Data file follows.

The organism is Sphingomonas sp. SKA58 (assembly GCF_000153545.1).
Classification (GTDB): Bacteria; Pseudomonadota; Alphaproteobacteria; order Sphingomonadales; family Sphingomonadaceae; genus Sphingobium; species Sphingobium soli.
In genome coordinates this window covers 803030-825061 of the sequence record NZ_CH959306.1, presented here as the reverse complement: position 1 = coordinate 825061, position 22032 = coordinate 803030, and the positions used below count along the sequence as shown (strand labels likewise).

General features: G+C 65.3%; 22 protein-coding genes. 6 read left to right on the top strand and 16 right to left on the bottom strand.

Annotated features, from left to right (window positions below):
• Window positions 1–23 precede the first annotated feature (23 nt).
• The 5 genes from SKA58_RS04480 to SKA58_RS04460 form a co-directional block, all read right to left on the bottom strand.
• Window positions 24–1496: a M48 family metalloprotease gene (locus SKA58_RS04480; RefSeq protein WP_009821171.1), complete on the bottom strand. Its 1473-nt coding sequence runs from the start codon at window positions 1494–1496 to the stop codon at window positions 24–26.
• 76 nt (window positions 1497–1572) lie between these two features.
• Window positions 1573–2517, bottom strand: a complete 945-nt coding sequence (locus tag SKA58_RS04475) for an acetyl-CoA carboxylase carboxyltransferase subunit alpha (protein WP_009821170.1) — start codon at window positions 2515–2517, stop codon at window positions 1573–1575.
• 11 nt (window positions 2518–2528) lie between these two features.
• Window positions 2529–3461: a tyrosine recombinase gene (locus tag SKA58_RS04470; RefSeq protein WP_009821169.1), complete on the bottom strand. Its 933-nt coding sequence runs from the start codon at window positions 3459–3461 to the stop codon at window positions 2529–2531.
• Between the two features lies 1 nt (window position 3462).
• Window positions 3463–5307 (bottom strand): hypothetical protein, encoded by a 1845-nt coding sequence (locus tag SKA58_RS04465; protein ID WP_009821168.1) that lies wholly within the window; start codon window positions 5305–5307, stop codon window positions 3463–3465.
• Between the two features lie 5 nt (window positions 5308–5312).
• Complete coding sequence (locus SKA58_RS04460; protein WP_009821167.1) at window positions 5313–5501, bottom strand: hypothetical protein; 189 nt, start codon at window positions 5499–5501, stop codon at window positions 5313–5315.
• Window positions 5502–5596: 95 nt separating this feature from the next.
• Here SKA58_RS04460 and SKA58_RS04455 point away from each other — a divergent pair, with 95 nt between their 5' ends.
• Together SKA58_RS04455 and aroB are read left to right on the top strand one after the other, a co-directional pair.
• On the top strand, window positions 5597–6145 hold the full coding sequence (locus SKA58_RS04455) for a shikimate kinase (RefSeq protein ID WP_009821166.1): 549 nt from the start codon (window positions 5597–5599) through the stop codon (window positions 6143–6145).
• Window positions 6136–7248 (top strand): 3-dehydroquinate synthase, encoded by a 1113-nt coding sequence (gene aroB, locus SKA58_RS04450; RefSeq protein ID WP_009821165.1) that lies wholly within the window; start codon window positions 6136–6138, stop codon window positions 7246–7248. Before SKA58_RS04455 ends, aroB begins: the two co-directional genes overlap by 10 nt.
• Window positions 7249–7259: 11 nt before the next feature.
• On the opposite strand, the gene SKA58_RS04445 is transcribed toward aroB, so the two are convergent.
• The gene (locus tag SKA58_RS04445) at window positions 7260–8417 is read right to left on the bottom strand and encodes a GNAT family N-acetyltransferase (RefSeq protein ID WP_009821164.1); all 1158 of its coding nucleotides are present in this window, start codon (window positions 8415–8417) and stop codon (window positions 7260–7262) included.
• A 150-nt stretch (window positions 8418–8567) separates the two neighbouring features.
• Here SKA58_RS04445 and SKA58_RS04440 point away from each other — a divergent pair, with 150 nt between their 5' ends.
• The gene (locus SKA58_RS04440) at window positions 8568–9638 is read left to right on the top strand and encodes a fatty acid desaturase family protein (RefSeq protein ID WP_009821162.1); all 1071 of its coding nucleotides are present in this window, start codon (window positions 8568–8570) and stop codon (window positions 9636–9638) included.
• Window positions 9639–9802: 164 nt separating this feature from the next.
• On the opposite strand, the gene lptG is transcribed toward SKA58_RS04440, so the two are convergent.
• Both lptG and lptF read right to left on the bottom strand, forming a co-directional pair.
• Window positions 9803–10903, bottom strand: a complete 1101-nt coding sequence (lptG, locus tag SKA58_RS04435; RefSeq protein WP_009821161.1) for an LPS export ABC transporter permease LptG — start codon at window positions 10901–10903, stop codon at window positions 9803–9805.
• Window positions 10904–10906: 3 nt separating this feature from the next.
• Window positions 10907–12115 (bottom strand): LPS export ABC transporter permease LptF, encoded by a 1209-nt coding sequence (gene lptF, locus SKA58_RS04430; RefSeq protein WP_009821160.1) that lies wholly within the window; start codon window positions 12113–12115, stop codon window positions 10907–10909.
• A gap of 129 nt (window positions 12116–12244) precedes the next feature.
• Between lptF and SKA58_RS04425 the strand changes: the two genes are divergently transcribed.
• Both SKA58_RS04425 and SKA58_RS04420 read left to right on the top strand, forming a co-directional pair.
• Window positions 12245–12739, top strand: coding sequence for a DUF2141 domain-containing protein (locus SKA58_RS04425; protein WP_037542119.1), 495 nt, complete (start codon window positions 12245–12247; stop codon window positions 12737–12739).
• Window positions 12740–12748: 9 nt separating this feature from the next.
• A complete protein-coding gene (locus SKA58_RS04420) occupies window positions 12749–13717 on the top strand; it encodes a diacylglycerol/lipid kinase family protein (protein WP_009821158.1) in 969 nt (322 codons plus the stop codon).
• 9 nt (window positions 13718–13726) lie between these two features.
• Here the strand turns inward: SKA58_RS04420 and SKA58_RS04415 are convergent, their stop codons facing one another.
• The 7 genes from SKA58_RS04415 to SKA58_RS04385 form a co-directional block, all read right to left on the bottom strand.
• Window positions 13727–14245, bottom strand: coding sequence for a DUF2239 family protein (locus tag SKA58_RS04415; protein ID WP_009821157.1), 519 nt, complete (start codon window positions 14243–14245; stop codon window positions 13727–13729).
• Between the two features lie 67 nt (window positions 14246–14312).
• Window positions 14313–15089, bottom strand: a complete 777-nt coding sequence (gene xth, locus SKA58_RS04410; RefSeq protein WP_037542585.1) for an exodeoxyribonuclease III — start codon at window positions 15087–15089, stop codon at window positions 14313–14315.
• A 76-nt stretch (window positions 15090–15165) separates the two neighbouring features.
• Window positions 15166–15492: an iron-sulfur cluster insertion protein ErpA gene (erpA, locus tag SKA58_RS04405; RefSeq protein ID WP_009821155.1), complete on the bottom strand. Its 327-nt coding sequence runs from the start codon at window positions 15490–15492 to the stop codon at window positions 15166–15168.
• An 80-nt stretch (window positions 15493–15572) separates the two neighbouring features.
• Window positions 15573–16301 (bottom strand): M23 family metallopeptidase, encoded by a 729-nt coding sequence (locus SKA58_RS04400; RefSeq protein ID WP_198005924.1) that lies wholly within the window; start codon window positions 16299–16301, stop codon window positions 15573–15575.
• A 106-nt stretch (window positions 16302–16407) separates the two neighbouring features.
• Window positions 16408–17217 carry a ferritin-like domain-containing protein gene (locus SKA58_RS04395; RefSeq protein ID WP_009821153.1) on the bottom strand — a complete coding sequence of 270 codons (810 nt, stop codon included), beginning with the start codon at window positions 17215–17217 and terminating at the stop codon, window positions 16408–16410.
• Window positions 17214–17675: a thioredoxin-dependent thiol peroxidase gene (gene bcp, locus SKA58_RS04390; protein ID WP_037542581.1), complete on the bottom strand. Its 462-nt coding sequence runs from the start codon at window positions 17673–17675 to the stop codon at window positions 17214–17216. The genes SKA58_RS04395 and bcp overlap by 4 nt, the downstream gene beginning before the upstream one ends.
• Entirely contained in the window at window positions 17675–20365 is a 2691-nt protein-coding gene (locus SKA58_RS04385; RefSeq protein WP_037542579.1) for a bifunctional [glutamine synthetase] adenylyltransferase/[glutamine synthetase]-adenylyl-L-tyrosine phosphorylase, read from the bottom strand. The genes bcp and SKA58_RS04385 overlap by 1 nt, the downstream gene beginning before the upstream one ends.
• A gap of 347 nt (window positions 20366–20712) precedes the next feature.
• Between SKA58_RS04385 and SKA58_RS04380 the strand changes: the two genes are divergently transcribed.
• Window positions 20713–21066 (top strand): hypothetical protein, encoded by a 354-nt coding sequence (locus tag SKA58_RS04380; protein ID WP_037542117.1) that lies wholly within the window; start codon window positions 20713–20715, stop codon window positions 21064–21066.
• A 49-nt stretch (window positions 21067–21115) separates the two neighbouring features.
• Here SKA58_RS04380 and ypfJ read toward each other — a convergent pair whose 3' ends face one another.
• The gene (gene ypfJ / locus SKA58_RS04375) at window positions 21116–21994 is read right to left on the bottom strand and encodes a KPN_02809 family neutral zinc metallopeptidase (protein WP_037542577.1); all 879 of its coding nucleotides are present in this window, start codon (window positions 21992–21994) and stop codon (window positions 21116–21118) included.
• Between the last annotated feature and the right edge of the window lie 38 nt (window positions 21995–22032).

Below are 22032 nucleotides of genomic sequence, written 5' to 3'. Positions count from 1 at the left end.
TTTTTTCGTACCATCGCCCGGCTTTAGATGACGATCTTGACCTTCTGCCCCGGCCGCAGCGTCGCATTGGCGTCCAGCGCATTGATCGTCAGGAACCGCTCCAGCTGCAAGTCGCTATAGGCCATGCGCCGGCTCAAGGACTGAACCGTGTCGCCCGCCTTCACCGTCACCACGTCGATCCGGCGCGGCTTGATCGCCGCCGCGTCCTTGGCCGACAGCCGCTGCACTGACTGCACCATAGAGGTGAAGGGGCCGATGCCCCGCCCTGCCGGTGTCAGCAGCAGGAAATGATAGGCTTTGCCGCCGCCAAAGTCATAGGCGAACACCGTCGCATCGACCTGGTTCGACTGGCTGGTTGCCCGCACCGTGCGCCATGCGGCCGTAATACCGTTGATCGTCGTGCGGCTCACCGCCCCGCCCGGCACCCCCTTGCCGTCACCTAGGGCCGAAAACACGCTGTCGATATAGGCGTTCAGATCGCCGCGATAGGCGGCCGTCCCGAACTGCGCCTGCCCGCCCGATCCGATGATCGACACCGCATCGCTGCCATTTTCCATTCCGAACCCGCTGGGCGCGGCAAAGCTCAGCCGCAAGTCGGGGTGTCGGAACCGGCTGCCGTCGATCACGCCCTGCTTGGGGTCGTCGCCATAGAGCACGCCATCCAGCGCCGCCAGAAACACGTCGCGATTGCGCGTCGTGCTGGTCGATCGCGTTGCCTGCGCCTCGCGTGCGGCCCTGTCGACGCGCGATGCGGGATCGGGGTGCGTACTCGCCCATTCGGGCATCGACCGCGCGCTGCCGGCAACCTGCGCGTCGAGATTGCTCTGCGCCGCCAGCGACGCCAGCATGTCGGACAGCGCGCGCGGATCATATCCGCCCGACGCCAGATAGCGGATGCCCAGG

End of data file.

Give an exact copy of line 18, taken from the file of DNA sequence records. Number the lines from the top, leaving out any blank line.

• Here SKA58_RS04460 and SKA58_RS04455 point away from each other — a divergent pair, with 95 nt between their 5' ends.